Lavender Sky

“It takes me by surprise, sometimes.”

“Whatcha talking about?”

“The sunrise here. It’s so different.” Aaron gestured out, hand waving toward the red grass around them and the twin moons that could barely be seen across the horizon as the sky lit up in a vibrant splash of lavender. 

Dern nodded, and leaned comfortably against the sturdy wooden fence behind him. His tail lashed against the crossbar. The wood used for the posts had been imported and was sturdier than anything native to the planet. Mostly soft wood grew here, and a lot of trees that were technically tall grasses, no good for building with. The fence had worn smooth in the decades it had sat here on the edge of the property. Thick weeds with orange brambles wound their way up and across the fence posts, no matter how often the two men came out to pull them, and they snagged at Dern’s tail.

The sun rose, slow and steady, ambling its way into the sky like the draft-horses that they bred. There was no need for speed in any sense of the word. The horses ambled along, happily without purpose; the people did as well. The chill of night-time fled fast, and the air prickled coolly against their exposed skin. This was the dry season, so there was no dew on the ground, and Aaron’s lips felt strange with the thick balm he’d picked up from the general goods in town. The atmosphere was just another one of the differences he’d had to become accustomed to since he arrived.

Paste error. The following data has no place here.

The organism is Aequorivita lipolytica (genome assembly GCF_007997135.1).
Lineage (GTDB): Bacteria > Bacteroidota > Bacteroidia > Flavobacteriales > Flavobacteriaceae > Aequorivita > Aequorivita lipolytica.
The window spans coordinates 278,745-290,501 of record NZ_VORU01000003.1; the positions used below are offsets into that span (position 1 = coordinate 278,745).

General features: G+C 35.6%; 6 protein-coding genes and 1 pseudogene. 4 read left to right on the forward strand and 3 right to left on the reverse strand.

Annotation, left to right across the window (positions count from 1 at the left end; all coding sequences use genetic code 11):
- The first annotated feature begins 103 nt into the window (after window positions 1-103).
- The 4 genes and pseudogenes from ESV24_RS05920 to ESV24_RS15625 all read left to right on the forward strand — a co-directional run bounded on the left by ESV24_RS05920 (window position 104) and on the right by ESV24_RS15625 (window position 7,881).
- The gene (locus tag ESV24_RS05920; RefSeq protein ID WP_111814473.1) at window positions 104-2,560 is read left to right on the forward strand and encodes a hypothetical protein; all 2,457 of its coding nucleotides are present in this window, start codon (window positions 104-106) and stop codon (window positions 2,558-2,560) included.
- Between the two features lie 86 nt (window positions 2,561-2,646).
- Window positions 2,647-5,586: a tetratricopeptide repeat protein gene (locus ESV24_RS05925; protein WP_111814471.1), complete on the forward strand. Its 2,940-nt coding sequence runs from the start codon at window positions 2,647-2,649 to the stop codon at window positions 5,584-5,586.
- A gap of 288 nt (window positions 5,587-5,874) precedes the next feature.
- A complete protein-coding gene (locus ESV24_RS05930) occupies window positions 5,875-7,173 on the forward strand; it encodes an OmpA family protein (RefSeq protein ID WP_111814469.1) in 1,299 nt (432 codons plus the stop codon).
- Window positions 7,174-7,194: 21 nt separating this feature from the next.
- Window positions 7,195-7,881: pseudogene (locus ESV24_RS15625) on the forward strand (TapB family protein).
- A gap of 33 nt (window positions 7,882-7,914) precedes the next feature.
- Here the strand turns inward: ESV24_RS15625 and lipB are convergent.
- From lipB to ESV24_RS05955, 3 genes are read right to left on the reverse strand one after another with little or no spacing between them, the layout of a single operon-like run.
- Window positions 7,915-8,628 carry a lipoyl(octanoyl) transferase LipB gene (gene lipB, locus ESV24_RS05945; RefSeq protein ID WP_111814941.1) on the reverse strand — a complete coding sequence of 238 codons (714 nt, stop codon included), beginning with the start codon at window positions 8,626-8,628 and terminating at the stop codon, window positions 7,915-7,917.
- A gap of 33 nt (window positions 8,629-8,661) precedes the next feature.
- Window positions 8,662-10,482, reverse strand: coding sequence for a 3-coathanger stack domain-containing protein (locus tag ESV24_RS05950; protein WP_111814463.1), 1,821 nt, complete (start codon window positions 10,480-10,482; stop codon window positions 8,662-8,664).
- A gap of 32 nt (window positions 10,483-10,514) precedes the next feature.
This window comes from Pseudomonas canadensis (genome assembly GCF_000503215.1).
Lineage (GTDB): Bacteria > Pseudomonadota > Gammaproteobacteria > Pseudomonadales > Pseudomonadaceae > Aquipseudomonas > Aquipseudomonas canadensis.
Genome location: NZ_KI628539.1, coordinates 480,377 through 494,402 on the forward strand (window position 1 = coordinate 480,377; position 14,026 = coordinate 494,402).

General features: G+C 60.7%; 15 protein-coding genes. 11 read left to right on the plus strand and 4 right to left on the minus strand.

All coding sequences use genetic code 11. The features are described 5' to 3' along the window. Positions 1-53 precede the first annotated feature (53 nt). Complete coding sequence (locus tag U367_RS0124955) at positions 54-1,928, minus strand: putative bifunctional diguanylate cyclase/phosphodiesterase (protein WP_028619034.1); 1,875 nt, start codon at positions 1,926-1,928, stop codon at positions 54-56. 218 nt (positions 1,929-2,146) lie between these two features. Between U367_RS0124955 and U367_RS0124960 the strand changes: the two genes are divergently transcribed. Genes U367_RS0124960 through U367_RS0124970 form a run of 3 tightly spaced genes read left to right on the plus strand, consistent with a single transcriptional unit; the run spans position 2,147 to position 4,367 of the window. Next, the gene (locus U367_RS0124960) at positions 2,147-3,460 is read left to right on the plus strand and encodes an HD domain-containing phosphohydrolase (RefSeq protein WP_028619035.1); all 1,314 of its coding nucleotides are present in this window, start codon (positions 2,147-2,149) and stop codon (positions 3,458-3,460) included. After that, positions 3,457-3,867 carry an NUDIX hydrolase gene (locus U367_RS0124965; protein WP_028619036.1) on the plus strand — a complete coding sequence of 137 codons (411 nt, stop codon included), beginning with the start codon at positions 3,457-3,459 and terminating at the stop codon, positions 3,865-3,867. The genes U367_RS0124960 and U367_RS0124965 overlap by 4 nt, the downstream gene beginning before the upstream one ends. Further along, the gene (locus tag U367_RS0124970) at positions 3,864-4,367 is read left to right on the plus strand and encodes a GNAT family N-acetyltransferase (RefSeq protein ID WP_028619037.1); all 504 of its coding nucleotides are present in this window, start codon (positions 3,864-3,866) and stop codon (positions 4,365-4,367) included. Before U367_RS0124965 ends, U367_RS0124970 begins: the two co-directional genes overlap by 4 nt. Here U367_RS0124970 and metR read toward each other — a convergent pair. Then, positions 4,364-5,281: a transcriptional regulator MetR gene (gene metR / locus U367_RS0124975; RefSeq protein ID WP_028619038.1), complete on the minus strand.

Tearing his eyes away from the sky, Aaron shifted and gestured with one hand, fingers splayed. Dern grunted, turned as well, and passed the hammer over. The trip to the moon market tomorrow weighed heavily on both of their minds. They’d be leaving things unattended save for the ranch hands, and while they considered the crew trustworthy there was nothing like the peace of mind that came from repairing your borders by your own hand. In the back of his mind, however, Aaron appreciated that his biggest concern in life was an impending trip that he was actually very excited to make.

Aaron and Dern worked in near silence for most of the morning, making their way from one minor repair to the next. Eventually the midday sirens sounded and the two men began making their way back to the main house. Dern headed off with a nod to put the tools in the shed, and Aaron kept going. He held his nose as he walked past the feed barn, still unused to the strong odor the red grass gave off as it dried. There were ranch hands making their way to the house as well, and as they waved Aaron nodded at them, though he kept his distance. It was never fun to spend your down time around the boss, in his experience, and they deserved their entire break without having to pretend to find him interesting.

Aaron wasn’t really sure yet what it was about him that caused this, but everyone he’d met on Ortellus so far had been overly friendly. He figured that during his first few months he really gave off those new transplant vibes, and that everyone was eager and friendly when it came to helping newcomers, but it hadn’t stopped. It had been particularly bad yesterday, when he’d gone to the store for the protective lip balm and had left Dern at home.

The bell to the shop had tinkled inoffensively, signaling a new customer to Fain, the older woman who owned the store. She was back to working the register, she had told Aaron the first day he arrived, because she had sent her children off to the University to get a good education, and maybe find a spouse. She had elbowed him in the side and winked at that, her whiskers twitching as she stared into his eyes, unblinking.